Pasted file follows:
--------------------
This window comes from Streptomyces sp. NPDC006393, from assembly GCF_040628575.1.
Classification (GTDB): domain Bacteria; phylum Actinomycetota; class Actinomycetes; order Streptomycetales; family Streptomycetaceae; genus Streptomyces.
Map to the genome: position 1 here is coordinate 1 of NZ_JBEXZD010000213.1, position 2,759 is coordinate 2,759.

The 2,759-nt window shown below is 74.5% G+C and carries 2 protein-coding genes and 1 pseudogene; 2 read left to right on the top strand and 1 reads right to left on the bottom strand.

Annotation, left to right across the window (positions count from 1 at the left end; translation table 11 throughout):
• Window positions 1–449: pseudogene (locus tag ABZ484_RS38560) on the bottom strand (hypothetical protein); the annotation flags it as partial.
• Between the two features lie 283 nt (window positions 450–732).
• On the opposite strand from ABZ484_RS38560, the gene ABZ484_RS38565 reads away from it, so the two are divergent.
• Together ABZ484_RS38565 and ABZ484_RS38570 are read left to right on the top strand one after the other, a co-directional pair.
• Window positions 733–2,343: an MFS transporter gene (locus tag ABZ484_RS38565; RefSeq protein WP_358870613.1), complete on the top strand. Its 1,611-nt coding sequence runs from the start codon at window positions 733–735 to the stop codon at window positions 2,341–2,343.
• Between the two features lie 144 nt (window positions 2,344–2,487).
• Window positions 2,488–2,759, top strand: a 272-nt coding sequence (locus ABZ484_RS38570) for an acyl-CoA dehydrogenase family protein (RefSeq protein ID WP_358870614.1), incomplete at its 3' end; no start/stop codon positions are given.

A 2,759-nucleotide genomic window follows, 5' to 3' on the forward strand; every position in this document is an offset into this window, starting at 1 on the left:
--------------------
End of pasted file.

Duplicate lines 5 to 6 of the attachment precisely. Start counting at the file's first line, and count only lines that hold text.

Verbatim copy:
Annotation, left to right across the window (positions count from 1 at the left end; translation table 11 throughout):
• Window positions 1–449: pseudogene (locus tag ABZ484_RS38560) on the bottom strand (hypothetical protein); the annotation flags it as partial.